The Smithsonian announced on Tuesday that they would remove a piece of video art that includes images of ants climbing over a statuette of Christ. This was after pressure from legislators and the Catholic League, who said, respectively, that the piece was a misuse of taxpayer funds and “hate speech.” Representative Eric Cantor claimed that the art was “an obvious attempt to offend Christians during the Christmas season.”
The piece, “A Fire in My Belly,” is part of an exhibit on sexual difference in portraiture, and has been getting good reviews. It cost about $750,000 and was funded by a large number of individual donors as well as foundations that support gay and lesbian issues. This piece is the only one that has been pulled from the exhibit. The 4-minute video has been excerpted into its first 30 seconds on most sites, but the whole piece is available here (be warned: it’s very disturbing). The artist, David Wojnarowicz, died of AIDS in 1992.
Exhibit co-curator David Ward defended the piece, saying that it was a compelling reaction to the AIDS crisis in the 1980s and early 1990s. “That it is violent, disturbing and hallucinatory precisely replicates the impact of the disease itself on people and a society that could barely comprehend its magnitude,” he said.
The musem’s director, Martin A. Sullivan, had a less satisfying response, although he stood by the exhibit as a whole. Claiming that they weren’t trying to offend anyone, he explained, “The artist was very angry about AIDS and he was using that style to create a statement about suffering. His approach was based on a lot of imagery that is very Latin American, and it can be garish and unsettling.”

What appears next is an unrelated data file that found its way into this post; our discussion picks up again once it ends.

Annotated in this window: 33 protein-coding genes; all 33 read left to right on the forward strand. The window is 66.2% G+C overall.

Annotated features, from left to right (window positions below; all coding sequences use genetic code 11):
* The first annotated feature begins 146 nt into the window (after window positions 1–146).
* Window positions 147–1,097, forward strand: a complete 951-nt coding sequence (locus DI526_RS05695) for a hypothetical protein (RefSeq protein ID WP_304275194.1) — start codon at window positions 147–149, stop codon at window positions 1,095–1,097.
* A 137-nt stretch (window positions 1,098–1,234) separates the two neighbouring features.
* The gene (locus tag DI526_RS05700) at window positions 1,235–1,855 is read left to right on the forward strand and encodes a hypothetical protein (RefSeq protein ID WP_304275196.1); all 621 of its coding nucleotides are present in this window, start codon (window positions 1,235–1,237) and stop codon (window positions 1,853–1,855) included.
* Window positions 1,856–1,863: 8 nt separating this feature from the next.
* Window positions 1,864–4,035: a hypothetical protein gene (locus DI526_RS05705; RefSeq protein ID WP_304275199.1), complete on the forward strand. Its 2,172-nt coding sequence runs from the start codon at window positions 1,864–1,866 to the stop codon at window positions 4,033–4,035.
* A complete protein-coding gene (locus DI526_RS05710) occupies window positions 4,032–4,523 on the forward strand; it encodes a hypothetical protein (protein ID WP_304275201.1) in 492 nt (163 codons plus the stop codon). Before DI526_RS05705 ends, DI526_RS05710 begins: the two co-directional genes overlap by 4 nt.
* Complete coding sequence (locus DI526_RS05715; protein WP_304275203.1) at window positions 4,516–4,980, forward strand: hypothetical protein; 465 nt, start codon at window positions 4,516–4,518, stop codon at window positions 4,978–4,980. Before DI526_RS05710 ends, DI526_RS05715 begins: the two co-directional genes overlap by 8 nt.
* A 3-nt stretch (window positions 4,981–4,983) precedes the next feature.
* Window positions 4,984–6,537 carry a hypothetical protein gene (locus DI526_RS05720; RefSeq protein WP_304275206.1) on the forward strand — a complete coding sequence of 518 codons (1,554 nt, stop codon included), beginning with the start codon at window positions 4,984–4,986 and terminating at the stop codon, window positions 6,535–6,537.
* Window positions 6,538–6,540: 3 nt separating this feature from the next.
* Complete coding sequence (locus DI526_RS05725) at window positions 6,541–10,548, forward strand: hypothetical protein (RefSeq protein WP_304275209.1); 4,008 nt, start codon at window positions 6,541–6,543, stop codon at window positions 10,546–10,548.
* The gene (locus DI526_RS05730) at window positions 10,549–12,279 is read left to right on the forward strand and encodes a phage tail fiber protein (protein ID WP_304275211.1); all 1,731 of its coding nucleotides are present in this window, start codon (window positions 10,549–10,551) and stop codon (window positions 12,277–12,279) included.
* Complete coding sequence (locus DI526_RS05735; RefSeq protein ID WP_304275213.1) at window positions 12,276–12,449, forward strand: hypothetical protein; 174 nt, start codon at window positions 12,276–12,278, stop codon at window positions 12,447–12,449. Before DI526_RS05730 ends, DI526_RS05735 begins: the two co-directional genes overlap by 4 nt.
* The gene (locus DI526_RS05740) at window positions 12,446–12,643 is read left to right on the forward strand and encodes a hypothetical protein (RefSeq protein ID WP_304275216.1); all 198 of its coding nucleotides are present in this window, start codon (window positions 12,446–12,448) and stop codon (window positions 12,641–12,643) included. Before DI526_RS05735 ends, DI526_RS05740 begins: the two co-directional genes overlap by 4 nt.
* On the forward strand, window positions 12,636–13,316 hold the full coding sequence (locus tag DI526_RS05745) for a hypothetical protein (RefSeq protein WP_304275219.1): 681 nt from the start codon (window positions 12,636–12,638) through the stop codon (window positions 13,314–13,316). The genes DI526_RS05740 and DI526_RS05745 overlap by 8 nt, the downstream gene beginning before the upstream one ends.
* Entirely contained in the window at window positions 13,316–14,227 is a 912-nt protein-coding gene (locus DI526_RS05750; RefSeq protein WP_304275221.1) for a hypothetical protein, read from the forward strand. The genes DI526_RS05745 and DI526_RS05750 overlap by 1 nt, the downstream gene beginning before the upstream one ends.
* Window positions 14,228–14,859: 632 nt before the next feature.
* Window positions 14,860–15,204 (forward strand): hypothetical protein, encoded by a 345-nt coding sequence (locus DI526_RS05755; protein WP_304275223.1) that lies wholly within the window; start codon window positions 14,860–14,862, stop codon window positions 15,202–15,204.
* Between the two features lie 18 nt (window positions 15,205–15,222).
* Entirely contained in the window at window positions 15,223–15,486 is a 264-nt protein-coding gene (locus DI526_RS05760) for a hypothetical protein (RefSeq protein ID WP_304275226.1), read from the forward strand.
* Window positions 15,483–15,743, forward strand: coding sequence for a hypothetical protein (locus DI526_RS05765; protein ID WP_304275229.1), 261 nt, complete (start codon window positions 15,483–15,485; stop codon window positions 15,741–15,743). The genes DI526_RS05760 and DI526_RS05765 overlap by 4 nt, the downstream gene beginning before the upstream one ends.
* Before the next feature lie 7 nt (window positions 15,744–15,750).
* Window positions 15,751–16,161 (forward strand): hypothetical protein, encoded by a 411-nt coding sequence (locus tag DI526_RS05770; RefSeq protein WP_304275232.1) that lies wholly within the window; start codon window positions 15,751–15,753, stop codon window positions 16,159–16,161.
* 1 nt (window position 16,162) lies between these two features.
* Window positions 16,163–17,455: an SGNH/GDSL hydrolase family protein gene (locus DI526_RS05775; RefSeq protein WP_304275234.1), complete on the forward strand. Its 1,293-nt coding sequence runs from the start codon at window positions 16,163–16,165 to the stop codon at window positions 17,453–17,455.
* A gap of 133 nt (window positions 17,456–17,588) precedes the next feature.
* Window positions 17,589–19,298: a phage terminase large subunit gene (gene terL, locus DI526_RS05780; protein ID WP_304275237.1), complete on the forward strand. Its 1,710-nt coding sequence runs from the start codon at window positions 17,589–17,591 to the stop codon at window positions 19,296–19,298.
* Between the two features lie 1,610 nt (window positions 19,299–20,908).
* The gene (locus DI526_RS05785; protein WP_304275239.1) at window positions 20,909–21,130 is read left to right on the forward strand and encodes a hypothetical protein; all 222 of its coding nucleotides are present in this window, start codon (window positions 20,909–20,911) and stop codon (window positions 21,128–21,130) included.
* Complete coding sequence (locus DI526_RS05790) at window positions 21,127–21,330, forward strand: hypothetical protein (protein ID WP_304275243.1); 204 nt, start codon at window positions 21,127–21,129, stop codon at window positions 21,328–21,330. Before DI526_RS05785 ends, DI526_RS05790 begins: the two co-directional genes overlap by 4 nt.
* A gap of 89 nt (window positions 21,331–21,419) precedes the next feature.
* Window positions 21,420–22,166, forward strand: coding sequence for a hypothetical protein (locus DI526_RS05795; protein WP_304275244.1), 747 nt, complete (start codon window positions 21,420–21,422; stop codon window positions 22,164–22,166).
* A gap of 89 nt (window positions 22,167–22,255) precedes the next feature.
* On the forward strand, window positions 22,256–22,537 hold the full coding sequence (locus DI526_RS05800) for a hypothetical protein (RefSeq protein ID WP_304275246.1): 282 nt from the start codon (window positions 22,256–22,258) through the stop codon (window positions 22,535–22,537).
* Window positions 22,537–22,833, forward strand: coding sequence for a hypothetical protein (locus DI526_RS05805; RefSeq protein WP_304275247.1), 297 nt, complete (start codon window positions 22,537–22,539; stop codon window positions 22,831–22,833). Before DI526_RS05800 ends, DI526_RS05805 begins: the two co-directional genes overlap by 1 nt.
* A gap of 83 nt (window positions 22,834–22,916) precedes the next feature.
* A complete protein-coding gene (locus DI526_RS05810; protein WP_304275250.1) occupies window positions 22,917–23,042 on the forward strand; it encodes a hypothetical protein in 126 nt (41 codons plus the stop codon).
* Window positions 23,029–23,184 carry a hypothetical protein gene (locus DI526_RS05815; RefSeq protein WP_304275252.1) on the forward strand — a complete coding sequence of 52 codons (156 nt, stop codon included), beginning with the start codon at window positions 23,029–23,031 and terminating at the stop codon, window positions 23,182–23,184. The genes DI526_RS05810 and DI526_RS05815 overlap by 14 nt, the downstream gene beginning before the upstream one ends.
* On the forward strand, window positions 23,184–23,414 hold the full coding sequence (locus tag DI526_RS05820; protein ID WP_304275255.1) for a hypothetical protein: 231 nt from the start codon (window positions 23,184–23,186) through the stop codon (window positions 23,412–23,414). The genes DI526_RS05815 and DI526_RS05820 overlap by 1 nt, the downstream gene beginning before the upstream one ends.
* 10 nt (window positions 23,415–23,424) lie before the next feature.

After seeing the entire video piece, I’m surprised that so many sites are choosing to excerpt it, because the first 30 seconds make sense only in the context of the rest of the film. It’s certainly disturbing, but it also identifies Christ with gay men with AIDS – as well as indicting the way that Christianity has been coopted by people with homophobic interests – and emphasizes the gruesomeness of Christ’s death. Christ’s blood is associated with pollution in the same way that gay men’s blood was “polluted” in a powerful and angry piece of art.
Is it disturbing? Absolutely. Should it be banned? Absolutely not. The artwork raises important questions about the way that we talk about AIDS, and reminds us that the stigmas attached to AIDS have only lessened slightly. The fact that legislators are forcing curators to censor this work shows that they don’t spend a lot of time thinking either about art or Christianity, and that they’re more interested in political rhetoric than thinking about the marginalized and oppressed in American society.
Sign the petition to tell Republicans not to censor American art.
Photo from Flickr.